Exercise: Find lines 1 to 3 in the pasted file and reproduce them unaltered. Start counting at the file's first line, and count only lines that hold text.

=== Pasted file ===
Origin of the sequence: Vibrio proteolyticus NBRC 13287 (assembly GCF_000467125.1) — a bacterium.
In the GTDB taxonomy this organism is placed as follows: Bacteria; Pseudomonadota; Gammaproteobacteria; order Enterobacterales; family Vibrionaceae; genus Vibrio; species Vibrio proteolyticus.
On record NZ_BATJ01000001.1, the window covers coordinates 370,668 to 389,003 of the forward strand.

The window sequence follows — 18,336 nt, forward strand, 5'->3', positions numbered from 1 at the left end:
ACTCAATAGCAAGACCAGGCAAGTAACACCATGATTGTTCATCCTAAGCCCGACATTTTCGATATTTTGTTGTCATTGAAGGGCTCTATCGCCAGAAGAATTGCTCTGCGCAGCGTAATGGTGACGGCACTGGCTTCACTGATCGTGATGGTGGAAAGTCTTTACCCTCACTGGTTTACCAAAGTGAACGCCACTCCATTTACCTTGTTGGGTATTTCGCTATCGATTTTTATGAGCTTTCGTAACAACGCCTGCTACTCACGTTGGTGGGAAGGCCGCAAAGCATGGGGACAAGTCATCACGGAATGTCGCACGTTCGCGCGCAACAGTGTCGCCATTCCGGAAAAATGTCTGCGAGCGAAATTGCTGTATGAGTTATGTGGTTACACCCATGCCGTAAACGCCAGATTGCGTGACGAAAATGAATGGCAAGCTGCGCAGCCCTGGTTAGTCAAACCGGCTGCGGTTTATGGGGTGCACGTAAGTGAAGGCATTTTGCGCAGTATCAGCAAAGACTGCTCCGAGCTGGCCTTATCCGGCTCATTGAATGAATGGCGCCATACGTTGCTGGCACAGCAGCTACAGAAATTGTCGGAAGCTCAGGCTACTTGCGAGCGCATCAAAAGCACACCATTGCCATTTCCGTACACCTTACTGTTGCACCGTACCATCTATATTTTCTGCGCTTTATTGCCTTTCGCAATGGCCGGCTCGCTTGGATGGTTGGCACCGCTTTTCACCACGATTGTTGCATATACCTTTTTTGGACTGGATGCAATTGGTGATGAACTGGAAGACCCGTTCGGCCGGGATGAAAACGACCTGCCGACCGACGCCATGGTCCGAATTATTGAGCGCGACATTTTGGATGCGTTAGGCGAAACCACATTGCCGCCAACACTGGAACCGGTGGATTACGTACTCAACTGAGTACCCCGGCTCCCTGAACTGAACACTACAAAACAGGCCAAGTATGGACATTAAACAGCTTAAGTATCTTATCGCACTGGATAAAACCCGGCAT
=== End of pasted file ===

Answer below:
Origin of the sequence: Vibrio proteolyticus NBRC 13287 (assembly GCF_000467125.1) — a bacterium.
In the GTDB taxonomy this organism is placed as follows: Bacteria; Pseudomonadota; Gammaproteobacteria; order Enterobacterales; family Vibrionaceae; genus Vibrio; species Vibrio proteolyticus.
On record NZ_BATJ01000001.1, the window covers coordinates 370,668 to 389,003 of the forward strand.